Today I wanted to touch on one of the many issues when it comes to prison talk, and one anybody with a loved one can relate to. Today I want to chat a little about prison mail.
Before I get into that, I want to remind some of you that I will be sharing a prison short story on my anchor blog soon, and it won’t be shared anywhere else. As you know, I currently blog on 3 sites, but I will make one my anchor because it might allow me to monetize it and try to earn some money. So for that reason there will be times I share blogs there that I do not share on the other two. If you are reading my blogs and notice spaces between my numbers ,that means you aren’t reading my anchor blog. You can always ask me where it is, I will be happy to share that with you.
Now, I wanted to get into the idea of prison mail, because it is one of the three forms of communication you are allowed with a loved one in prison, the other two being visitation and phone calls. Now remember, this is not the same across the board, every prison is different, so don’t take my word as gospel.
I could really, really get deep into this but I don’t want to exhaust myself on these issues unless I know I have a group of people wanting to know more about it. So what I will talk about is the idea of prisons treating an inmate’s mail.
One great advantage I have in prison writing is that I wrote numerous journals while I was in prison, and many, many letters. I made the mistake of throwing away my writings while I was in jail for 17 months, but everything I wrote while in prison I have. The advantage it gives me is that while time may pass and I might naturally forget details, with a journal it is impossible to forget, because those details were recorded. It is that example I want to share with you today.
I have a large stack of writings from prison, and one of the is about the idea of prisons and how they might treat inmate mail. I want to share with you something I wrote while at Tyrrell Prison Work Farm in 2000. To set this up, let me give you the quick notes:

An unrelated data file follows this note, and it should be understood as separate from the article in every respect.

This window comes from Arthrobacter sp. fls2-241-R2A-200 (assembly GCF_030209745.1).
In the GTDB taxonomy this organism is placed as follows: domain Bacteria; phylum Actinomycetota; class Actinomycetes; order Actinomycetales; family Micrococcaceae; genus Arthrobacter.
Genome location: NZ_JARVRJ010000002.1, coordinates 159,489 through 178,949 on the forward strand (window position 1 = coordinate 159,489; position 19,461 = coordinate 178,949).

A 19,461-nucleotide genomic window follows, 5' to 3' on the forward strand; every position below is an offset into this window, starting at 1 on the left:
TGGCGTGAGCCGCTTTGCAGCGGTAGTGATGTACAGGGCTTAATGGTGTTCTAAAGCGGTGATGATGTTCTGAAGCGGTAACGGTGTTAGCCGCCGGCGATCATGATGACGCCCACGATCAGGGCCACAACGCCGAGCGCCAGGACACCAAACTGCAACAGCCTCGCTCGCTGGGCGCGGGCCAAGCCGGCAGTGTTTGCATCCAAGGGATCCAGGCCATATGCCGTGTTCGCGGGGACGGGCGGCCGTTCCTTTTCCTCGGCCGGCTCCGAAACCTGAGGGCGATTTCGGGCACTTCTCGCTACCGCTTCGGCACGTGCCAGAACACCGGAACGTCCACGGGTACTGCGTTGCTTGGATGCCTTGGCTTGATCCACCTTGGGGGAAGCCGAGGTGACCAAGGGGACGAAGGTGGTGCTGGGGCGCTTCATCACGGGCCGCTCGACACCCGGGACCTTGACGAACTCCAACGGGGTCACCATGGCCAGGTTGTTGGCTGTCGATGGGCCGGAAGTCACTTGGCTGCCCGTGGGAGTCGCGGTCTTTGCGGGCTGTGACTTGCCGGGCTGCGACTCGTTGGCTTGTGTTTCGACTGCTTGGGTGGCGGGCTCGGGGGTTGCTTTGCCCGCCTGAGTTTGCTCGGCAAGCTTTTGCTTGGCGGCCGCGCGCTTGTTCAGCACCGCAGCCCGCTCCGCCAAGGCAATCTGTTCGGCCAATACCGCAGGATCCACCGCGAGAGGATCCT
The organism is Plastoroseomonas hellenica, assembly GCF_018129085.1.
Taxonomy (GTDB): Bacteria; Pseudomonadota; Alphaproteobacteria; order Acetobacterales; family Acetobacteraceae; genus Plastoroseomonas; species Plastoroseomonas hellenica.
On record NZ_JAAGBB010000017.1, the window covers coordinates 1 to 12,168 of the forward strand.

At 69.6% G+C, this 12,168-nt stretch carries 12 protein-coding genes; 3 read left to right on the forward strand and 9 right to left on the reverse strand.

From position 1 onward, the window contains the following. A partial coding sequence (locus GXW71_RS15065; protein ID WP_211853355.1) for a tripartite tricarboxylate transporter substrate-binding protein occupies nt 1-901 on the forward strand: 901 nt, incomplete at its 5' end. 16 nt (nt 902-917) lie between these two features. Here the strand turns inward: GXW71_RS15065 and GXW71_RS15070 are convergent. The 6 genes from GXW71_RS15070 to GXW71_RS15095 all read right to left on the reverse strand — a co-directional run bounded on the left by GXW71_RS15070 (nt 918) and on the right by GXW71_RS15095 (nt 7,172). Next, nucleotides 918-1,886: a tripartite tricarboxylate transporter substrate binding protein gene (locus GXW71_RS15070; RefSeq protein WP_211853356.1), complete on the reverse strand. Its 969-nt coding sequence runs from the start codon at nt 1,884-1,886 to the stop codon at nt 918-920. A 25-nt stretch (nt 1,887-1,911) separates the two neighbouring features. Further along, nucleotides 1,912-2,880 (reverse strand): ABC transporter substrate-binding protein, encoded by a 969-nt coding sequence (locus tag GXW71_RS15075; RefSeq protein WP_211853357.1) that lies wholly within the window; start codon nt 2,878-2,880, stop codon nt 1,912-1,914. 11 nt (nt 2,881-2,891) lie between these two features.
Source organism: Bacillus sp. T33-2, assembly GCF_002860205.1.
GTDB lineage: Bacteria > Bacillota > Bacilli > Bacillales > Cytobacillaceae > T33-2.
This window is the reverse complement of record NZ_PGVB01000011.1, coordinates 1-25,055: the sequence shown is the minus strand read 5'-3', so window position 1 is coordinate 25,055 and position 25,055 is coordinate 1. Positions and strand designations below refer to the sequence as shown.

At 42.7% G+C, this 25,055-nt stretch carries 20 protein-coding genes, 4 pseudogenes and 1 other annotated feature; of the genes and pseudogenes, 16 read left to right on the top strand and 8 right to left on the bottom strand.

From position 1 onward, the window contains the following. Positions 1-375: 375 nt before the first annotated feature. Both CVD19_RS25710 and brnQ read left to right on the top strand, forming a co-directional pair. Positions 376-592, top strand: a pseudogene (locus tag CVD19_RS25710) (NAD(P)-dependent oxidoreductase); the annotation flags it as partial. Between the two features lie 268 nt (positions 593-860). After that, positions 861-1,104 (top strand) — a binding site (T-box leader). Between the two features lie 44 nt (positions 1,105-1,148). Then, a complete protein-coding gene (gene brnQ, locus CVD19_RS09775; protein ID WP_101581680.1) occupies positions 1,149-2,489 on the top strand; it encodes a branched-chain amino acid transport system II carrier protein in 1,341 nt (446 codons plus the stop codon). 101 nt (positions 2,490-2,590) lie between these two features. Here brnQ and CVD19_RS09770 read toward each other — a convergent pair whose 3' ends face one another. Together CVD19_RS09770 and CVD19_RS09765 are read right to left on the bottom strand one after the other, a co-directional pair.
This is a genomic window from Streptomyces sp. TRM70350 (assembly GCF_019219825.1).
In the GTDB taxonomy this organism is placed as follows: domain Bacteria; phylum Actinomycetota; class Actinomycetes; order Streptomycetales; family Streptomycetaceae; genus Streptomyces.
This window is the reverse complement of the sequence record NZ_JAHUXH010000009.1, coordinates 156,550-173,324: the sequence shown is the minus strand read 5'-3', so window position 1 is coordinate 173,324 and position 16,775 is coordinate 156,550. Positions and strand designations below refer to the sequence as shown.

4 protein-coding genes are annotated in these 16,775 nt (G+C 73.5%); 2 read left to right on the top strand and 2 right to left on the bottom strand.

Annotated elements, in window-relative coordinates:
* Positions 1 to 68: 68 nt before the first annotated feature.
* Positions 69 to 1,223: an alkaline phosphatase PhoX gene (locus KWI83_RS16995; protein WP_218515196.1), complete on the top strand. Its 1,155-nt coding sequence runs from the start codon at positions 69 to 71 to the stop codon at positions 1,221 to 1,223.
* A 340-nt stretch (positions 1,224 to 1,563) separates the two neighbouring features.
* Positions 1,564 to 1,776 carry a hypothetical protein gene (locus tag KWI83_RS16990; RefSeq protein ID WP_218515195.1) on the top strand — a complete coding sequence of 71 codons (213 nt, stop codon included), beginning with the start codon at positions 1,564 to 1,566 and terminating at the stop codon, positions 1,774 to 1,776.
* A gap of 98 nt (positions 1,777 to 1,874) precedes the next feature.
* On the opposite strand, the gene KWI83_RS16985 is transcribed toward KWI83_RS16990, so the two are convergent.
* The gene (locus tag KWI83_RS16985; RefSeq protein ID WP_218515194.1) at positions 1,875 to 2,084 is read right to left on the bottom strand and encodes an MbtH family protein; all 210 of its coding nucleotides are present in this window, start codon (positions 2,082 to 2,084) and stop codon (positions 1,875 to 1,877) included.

I had been at Pasquotank Correctional in Elizabeth City, North Carolina, and was just transferred from there to Tyrrell Prison Work Farm in Columbia, North Carolina. But my concern was my mail, and if I would still receive it. I had written many, many letters, and I do get mail quite often while in prison, but with a transfer, what would the prison do with my mail. Would they forward it to me or destroy it? Who knows?
I was on the camp for a few weeks and realized that I was not getting any mail, and was concerned about this. I didn’t quite know what to do, and I had not yet begun to start writing grievances, so the only thing I could do was write to myself, kinda like thinking aloud. This is what I wrote:
“Page 17 of the Rules and Policies of the Department of Correction state that as far as incoming mail is concerned, if I am having any of my mail withheld from me, I must be told in writing for the reason for that action. I bring this up because since I was transferred from Pasquotank Correctional Institute to Tyrrell, I’ve only received one letter from PCI.
I have reason to believe that PCI is unfairly withholding my mail. I was transferred here because of an investigation on an high ranking official who said something about inmates contrary to the 8th Amendment. At this point I have been here at Tyrrell for over 3 weeks, and I have only received one letter, from In Touch Ministries.